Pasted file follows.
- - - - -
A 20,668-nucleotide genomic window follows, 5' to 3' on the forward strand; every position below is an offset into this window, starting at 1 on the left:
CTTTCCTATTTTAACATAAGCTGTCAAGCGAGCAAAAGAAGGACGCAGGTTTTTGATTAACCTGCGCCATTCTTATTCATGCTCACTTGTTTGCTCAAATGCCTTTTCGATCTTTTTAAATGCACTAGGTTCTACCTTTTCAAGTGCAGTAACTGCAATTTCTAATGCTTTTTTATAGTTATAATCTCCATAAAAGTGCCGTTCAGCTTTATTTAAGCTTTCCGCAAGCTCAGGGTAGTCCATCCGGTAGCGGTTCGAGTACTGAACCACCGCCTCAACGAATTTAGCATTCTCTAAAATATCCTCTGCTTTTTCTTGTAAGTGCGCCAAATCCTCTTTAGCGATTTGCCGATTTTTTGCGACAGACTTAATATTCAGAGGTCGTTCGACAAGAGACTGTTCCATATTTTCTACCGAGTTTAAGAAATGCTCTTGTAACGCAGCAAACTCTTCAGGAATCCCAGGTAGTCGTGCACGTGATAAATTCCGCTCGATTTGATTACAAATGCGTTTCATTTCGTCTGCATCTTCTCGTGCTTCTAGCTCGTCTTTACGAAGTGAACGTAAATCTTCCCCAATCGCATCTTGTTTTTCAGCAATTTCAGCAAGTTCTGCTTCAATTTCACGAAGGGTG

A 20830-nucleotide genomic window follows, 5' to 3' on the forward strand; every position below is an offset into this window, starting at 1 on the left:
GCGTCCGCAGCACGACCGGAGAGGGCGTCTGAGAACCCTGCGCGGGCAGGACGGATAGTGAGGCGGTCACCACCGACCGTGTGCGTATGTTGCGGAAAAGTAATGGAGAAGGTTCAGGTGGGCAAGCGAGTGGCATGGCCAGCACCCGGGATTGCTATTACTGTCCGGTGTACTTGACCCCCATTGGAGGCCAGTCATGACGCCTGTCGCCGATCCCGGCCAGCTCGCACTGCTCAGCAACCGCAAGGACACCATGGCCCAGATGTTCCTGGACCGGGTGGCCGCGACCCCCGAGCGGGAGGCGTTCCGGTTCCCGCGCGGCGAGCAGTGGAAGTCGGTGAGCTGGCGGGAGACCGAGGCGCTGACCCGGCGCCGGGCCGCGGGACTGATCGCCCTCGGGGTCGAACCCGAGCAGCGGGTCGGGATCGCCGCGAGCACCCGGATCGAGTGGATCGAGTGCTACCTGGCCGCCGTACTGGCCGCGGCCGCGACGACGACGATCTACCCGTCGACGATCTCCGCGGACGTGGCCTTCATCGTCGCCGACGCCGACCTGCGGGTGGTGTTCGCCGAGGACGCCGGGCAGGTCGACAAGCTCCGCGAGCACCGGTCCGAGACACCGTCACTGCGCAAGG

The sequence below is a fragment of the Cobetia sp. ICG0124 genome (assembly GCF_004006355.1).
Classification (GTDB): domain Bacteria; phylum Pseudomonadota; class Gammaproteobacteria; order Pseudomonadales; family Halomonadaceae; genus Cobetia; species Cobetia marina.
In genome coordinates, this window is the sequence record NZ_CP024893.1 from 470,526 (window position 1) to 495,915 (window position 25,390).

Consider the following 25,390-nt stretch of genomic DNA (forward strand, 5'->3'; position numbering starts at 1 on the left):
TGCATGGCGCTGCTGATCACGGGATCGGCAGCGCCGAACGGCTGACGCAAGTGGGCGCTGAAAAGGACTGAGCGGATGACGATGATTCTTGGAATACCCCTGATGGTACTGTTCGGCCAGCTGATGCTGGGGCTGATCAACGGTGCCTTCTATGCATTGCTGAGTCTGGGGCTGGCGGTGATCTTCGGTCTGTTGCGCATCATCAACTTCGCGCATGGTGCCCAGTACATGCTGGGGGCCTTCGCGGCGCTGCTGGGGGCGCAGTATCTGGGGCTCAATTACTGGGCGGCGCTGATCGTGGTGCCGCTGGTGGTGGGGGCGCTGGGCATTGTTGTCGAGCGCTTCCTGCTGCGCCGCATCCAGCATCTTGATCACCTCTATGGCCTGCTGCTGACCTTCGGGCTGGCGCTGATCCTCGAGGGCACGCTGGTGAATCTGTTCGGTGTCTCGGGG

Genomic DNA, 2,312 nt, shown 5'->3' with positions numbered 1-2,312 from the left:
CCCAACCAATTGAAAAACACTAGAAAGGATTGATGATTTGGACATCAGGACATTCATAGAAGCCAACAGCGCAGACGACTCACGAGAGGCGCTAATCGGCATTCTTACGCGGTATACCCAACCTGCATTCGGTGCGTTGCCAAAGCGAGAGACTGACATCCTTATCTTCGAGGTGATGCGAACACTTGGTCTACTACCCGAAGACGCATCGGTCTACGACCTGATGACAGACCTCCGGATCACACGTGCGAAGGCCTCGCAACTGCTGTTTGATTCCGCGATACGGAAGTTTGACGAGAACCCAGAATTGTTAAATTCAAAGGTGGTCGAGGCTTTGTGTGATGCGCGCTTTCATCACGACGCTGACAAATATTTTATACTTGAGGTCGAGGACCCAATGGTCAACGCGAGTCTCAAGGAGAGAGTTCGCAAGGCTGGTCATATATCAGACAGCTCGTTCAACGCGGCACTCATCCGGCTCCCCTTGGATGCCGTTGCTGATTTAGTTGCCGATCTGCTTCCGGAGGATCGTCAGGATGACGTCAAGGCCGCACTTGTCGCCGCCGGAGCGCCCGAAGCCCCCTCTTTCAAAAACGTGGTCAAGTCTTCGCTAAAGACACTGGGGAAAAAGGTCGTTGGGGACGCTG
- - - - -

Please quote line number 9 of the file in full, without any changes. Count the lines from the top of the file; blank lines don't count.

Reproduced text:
TGCATGGCGCTGCTGATCACGGGATCGGCAGCGCCGAACGGCTGACGCAAGTGGGCGCTGAAAAGGACTGAGCGGATGACGATGATTCTTGGAATACCCCTGATGGTACTGTTCGGCCAGCTGATGCTGGGGCTGATCAACGGTGCCTTCTATGCATTGCTGAGTCTGGGGCTGGCGGTGATCTTCGGTCTGTTGCGCATCATCAACTTCGCGCATGGTGCCCAGTACATGCTGGGGGCCTTCGCGGCGCTGCTGGGGGCGCAGTATCTGGGGCTCAATTACTGGGCGGCGCTGATCGTGGTGCCGCTGGTGGTGGGGGCGCTGGGCATTGTTGTCGAGCGCTTCCTGCTGCGCCGCATCCAGCATCTTGATCACCTCTATGGCCTGCTGCTGACCTTCGGGCTGGCGCTGATCCTCGAGGGCACGCTGGTGAATCTGTTCGGTGTCTCGGGG